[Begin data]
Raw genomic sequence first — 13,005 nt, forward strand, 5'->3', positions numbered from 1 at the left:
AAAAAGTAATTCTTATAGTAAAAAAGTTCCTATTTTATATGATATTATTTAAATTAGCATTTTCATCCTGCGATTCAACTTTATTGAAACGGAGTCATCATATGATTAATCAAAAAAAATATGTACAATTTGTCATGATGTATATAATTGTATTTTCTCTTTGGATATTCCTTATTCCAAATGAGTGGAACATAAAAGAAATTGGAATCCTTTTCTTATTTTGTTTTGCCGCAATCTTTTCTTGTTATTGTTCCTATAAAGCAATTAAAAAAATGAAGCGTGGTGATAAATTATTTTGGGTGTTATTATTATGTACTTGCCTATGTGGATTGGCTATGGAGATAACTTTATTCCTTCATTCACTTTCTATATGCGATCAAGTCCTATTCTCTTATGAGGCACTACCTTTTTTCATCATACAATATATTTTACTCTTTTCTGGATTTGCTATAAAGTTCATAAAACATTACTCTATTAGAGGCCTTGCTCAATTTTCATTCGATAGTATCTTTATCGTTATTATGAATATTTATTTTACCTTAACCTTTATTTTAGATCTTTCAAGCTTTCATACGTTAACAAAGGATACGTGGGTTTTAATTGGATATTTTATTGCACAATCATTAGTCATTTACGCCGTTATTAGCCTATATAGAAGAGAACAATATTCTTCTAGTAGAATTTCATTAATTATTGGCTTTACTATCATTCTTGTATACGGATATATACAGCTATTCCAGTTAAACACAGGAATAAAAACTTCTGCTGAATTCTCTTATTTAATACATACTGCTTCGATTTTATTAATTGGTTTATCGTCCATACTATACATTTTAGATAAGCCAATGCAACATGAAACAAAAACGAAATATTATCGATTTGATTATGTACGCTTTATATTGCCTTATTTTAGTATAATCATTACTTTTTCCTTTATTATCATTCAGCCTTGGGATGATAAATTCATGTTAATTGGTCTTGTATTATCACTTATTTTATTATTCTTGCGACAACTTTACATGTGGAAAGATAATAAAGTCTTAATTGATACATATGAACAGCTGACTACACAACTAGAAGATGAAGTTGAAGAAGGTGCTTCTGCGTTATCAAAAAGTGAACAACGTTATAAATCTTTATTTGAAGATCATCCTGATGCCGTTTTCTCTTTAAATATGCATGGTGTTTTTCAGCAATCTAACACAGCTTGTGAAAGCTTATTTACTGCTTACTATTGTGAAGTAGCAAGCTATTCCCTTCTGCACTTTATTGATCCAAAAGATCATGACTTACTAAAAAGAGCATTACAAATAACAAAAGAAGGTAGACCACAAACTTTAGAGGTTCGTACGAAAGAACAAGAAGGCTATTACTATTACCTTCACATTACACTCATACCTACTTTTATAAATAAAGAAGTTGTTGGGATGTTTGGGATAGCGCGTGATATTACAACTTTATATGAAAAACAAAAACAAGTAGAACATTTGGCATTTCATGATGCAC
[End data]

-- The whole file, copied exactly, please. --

Raw genomic sequence first — 13,005 nt, forward strand, 5'->3', positions numbered from 1 at the left:
AAAAAGTAATTCTTATAGTAAAAAAGTTCCTATTTTATATGATATTATTTAAATTAGCATTTTCATCCTGCGATTCAACTTTATTGAAACGGAGTCATCATATGATTAATCAAAAAAAATATGTACAATTTGTCATGATGTATATAATTGTATTTTCTCTTTGGATATTCCTTATTCCAAATGAGTGGAACATAAAAGAAATTGGAATCCTTTTCTTATTTTGTTTTGCCGCAATCTTTTCTTGTTATTGTTCCTATAAAGCAATTAAAAAAATGAAGCGTGGTGATAAATTATTTTGGGTGTTATTATTATGTACTTGCCTATGTGGATTGGCTATGGAGATAACTTTATTCCTTCATTCACTTTCTATATGCGATCAAGTCCTATTCTCTTATGAGGCACTACCTTTTTTCATCATACAATATATTTTACTCTTTTCTGGATTTGCTATAAAGTTCATAAAACATTACTCTATTAGAGGCCTTGCTCAATTTTCATTCGATAGTATCTTTATCGTTATTATGAATATTTATTTTACCTTAACCTTTATTTTAGATCTTTCAAGCTTTCATACGTTAACAAAGGATACGTGGGTTTTAATTGGATATTTTATTGCACAATCATTAGTCATTTACGCCGTTATTAGCCTATATAGAAGAGAACAATATTCTTCTAGTAGAATTTCATTAATTATTGGCTTTACTATCATTCTTGTATACGGATATATACAGCTATTCCAGTTAAACACAGGAATAAAAACTTCTGCTGAATTCTCTTATTTAATACATACTGCTTCGATTTTATTAATTGGTTTATCGTCCATACTATACATTTTAGATAAGCCAATGCAACATGAAACAAAAACGAAATATTATCGATTTGATTATGTACGCTTTATATTGCCTTATTTTAGTATAATCATTACTTTTTCCTTTATTATCATTCAGCCTTGGGATGATAAATTCATGTTAATTGGTCTTGTATTATCACTTATTTTATTATTCTTGCGACAACTTTACATGTGGAAAGATAATAAAGTCTTAATTGATACATATGAACAGCTGACTACACAACTAGAAGATGAAGTTGAAGAAGGTGCTTCTGCGTTATCAAAAAGTGAACAACGTTATAAATCTTTATTTGAAGATCATCCTGATGCCGTTTTCTCTTTAAATATGCATGGTGTTTTTCAGCAATCTAACACAGCTTGTGAAAGCTTATTTACTGCTTACTATTGTGAAGTAGCAAGCTATTCCCTTCTGCACTTTATTGATCCAAAAGATCATGACTTACTAAAAAGAGCATTACAAATAACAAAAGAAGGTAGACCACAAACTTTAGAGGTTCGTACGAAAGAACAAGAAGGCTATTACTATTACCTTCACATTACACTCATACCTACTTTTATAAATAAAGAAGTTGTTGGGATGTTTGGGATAGCGCGTGATATTACAACTTTATATGAAAAACAAAAACAAGTAGAACATTTGGCATTTCATGATGCAC